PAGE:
More troopers on the road, other agencies still face hiring hurdles

As more state troopers join the ranks, other agencies still face hiring hurdles

As more state troopers join the ranks, other agencies still face hiring hurdles

It was graduation day for more than 30 new troopers soon to be patrolling and helping fill a growing need for law enforcement in Minnesota.

“It’s exciting to see these new troopers be up there,” Lt. Jill Frankfurth with the Minnesota State Patrol said, adding that this graduating class of 35 troopers will help keep their current staffing stability.

“We’ve got room to add troopers to our ranks. But right now [we’re] keeping steady,” she continued.

But many other agencies are not in that boat. In fact, some industry leaders say it’s dire.

“We’re in a crisis right now,” Jim Mortenson, executive director with Law Enforcement Labor Services, said.

“We’re down about over 1,000 police officers in the state of Minnesota,” he added.

Well aware of the current hiring hurdles, Mortenson says one of the biggest challenges is the small pool of people applying.

He added that with the number of agencies hiring, it makes it that much more difficult — especially for those competing with larger departments with higher pay and better benefits.

“There’s 408 law enforcement agencies in the state of Minnesota, and 208 of them are trying to hire,” Mortenson said.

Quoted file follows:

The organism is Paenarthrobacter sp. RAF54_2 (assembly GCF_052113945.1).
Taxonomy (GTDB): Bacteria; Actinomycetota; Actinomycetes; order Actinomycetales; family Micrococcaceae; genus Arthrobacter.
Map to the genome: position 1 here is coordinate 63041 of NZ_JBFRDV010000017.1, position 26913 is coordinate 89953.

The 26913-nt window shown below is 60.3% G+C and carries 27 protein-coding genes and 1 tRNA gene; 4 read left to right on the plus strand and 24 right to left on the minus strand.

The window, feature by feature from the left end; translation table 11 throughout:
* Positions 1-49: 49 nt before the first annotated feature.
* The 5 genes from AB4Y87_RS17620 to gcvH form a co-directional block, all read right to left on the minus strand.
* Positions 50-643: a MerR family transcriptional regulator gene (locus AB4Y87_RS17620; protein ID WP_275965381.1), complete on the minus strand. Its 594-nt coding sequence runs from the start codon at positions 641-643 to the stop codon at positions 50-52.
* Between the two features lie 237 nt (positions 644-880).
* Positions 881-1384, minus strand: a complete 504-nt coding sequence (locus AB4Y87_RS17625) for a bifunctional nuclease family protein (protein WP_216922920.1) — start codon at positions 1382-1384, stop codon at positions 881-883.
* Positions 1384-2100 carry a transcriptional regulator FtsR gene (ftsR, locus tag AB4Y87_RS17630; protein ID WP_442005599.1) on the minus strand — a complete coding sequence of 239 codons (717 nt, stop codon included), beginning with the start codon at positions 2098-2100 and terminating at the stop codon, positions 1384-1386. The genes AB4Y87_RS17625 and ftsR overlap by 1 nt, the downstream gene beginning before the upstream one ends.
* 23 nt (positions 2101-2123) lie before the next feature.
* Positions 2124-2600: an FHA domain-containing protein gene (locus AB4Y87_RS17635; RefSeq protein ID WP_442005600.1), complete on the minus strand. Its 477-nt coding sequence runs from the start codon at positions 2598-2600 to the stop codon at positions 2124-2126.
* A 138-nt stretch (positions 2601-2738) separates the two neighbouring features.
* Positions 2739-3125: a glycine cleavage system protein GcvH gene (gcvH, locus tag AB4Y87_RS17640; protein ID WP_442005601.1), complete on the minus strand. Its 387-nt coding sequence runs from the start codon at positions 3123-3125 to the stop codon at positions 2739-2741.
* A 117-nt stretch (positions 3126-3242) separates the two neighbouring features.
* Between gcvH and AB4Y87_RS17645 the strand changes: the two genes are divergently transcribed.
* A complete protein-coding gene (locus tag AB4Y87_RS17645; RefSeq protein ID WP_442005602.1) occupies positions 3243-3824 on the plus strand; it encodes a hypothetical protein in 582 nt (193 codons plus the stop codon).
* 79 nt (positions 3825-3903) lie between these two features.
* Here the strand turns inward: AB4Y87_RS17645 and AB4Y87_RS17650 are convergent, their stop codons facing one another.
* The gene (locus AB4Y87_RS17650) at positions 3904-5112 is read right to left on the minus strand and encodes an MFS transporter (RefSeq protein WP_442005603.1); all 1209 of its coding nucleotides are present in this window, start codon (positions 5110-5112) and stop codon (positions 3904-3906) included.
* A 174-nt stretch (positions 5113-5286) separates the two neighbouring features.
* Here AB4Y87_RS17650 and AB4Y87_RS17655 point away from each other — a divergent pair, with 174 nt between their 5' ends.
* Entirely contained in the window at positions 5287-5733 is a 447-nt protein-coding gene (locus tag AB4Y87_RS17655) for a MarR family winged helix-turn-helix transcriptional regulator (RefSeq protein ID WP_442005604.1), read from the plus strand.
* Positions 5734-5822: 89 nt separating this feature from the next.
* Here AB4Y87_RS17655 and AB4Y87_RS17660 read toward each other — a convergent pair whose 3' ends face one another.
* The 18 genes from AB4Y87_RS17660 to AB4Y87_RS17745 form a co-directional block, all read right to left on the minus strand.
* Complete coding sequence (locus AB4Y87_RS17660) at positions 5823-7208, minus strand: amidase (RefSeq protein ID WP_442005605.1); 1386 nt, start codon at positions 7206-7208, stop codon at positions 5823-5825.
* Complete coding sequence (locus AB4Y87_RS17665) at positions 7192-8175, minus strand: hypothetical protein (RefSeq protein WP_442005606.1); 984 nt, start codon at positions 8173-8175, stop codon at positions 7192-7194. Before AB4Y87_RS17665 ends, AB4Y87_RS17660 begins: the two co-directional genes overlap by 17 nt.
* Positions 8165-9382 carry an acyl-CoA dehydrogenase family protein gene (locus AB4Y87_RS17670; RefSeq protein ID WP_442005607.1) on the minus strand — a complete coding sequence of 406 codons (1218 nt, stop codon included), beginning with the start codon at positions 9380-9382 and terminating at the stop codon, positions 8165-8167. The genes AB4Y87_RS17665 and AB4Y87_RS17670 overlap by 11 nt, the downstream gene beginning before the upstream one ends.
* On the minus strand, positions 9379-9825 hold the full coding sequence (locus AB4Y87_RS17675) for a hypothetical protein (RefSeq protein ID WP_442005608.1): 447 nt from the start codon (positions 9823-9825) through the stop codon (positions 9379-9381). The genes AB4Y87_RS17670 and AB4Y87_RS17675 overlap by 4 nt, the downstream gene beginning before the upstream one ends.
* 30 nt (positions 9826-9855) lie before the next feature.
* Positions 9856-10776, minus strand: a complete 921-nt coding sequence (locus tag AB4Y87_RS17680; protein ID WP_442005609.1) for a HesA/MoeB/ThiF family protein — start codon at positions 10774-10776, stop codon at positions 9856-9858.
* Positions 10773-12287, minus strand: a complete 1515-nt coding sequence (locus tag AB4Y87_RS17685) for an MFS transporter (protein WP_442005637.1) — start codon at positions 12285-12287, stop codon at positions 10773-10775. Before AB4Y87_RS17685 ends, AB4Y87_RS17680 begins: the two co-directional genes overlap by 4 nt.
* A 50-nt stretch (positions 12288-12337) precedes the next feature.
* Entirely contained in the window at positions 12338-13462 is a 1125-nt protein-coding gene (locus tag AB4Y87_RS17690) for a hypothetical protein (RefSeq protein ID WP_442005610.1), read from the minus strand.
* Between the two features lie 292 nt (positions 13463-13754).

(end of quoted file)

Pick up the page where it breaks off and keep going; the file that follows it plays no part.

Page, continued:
And to pile on, he says that most of those agencies are also working hard to retain their with many retirements expected soon.

“It worries me a lot,” Mortenson said about the around 2,500 law enforcement officers eligible to retire.

When asked if there are a lot of officers on the St. Paul Police Department close to retirement, Public Information Officer Alyssa Arcand said there are “quite a few.”

She also said that the department is down more than 50 officers.

“We are recruiting heavily,” Acrand said, adding, “We have a full-time recruitment sergeant.”

One unique way they’re doing that is by being the first department in the state to partner with the Minnesota National Guard, creating an avenue for veterans to join the force in the capital city.

At the Capitol, Mortenson says there’s legislation moving forward they’re calling the “re-employment bill” — if passed, if would allow law enforcement to retire at 55 with their full pension, and then come back to their agency to also receive a salary.  

“We’ve got to do some out-of-the-box ideas,” Mortenson said. “We got to get this done.”